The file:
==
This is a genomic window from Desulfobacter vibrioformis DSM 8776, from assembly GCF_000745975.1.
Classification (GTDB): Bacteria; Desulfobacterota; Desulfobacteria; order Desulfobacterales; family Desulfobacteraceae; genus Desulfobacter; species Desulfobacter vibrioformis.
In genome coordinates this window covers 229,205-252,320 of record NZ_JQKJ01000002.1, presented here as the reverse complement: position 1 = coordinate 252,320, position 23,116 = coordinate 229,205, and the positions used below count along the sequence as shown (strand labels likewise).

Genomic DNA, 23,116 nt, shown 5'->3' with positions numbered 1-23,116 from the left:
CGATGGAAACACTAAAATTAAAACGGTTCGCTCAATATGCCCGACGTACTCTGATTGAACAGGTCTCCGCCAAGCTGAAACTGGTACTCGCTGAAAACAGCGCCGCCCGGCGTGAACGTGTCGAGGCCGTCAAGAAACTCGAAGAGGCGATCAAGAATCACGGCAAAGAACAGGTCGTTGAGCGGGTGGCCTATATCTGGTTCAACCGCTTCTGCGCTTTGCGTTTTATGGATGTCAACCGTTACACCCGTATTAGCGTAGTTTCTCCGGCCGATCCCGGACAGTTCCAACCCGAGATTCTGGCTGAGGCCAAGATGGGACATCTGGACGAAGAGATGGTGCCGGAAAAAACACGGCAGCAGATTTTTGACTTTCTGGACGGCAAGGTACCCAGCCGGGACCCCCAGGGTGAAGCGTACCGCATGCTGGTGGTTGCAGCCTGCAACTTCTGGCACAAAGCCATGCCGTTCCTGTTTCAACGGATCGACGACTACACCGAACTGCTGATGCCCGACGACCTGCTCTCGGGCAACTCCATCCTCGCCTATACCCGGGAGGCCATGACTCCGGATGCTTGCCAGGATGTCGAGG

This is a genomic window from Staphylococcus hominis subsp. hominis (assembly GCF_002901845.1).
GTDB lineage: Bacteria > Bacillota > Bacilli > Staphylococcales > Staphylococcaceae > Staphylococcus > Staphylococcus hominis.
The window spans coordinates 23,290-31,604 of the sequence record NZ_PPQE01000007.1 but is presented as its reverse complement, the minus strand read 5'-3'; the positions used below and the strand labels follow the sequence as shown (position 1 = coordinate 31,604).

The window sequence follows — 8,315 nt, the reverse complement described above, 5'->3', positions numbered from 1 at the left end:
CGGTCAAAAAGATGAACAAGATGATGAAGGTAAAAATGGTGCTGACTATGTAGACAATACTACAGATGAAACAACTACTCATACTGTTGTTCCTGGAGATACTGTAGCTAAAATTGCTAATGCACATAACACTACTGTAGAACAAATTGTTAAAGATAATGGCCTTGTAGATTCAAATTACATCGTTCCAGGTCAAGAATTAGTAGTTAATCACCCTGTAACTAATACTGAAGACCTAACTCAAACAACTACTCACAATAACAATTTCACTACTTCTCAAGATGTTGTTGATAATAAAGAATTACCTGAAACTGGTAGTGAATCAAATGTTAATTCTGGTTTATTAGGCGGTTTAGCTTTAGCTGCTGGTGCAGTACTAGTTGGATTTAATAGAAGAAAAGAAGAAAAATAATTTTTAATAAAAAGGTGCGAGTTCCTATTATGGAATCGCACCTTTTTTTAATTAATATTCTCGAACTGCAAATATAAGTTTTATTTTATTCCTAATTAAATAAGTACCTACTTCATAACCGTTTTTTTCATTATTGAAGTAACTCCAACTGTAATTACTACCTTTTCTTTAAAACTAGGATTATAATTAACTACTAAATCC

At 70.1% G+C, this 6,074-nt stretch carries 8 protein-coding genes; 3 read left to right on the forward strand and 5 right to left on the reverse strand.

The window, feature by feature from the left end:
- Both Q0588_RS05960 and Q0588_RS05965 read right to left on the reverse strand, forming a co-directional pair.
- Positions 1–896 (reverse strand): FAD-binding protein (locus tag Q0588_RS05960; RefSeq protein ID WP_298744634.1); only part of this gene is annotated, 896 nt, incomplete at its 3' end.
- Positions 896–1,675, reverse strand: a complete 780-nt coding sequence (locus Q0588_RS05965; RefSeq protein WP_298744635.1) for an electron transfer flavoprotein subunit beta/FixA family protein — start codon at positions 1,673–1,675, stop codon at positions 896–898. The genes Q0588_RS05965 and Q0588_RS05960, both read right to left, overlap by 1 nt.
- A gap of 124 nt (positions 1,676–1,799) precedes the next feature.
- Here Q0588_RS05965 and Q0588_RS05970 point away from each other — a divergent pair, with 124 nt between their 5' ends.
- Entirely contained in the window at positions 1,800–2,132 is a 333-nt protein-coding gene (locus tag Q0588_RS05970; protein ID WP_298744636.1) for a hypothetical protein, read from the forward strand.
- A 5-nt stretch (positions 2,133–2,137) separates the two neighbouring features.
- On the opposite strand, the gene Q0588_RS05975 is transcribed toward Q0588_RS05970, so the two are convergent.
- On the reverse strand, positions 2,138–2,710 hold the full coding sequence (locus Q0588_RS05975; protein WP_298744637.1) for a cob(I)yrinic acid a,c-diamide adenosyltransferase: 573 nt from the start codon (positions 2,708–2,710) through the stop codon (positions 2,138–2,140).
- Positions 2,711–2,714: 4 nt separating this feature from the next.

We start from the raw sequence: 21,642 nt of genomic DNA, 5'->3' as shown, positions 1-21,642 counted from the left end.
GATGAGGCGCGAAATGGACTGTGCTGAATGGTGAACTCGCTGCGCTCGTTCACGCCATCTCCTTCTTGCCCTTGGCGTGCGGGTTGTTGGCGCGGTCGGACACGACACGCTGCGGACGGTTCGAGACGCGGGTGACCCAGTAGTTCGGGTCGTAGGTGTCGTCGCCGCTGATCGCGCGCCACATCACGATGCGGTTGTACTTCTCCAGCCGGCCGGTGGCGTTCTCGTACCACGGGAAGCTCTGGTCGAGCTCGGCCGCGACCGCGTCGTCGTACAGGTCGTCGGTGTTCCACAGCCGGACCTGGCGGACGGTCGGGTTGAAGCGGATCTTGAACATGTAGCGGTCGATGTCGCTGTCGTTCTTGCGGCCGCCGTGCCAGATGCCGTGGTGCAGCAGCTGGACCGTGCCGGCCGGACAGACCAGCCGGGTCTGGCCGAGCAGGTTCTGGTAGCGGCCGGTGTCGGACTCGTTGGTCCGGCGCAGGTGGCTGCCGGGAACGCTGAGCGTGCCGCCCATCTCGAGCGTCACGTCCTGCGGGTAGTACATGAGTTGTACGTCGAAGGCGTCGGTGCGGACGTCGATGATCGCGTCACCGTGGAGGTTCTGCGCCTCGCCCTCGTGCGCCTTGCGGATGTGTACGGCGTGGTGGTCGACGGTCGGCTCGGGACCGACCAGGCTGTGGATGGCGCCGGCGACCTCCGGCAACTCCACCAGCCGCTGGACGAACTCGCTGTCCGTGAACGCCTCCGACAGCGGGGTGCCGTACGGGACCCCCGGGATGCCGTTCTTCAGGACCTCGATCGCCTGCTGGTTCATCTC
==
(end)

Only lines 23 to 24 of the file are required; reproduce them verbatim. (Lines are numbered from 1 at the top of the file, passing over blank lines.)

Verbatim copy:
We start from the raw sequence: 21,642 nt of genomic DNA, 5'->3' as shown, positions 1-21,642 counted from the left end.
GATGAGGCGCGAAATGGACTGTGCTGAATGGTGAACTCGCTGCGCTCGTTCACGCCATCTCCTTCTTGCCCTTGGCGTGCGGGTTGTTGGCGCGGTCGGACACGACACGCTGCGGACGGTTCGAGACGCGGGTGACCCAGTAGTTCGGGTCGTAGGTGTCGTCGCCGCTGATCGCGCGCCACATCACGATGCGGTTGTACTTCTCCAGCCGGCCGGTGGCGTTCTCGTACCACGGGAAGCTCTGGTCGAGCTCGGCCGCGACCGCGTCGTCGTACAGGTCGTCGGTGTTCCACAGCCGGACCTGGCGGACGGTCGGGTTGAAGCGGATCTTGAACATGTAGCGGTCGATGTCGCTGTCGTTCTTGCGGCCGCCGTGCCAGATGCCGTGGTGCAGCAGCTGGACCGTGCCGGCCGGACAGACCAGCCGGGTCTGGCCGAGCAGGTTCTGGTAGCGGCCGGTGTCGGACTCGTTGGTCCGGCGCAGGTGGCTGCCGGGAACGCTGAGCGTGCCGCCCATCTCGAGCGTCACGTCCTGCGGGTAGTACATGAGTTGTACGTCGAAGGCGTCGGTGCGGACGTCGATGATCGCGTCACCGTGGAGGTTCTGCGCCTCGCCCTCGTGCGCCTTGCGGATGTGTACGGCGTGGTGGTCGACGGTCGGCTCGGGACCGACCAGGCTGTGGATGGCGCCGGCGACCTCCGGCAACTCCACCAGCCGCTGGACGAACTCGCTGTCCGTGAACGCCTCCGACAGCGGGGTGCCGTACGGGACCCCCGGGATGCCGTTCTTCAGGACCTCGATCGCCTGCTGGTTCATCTC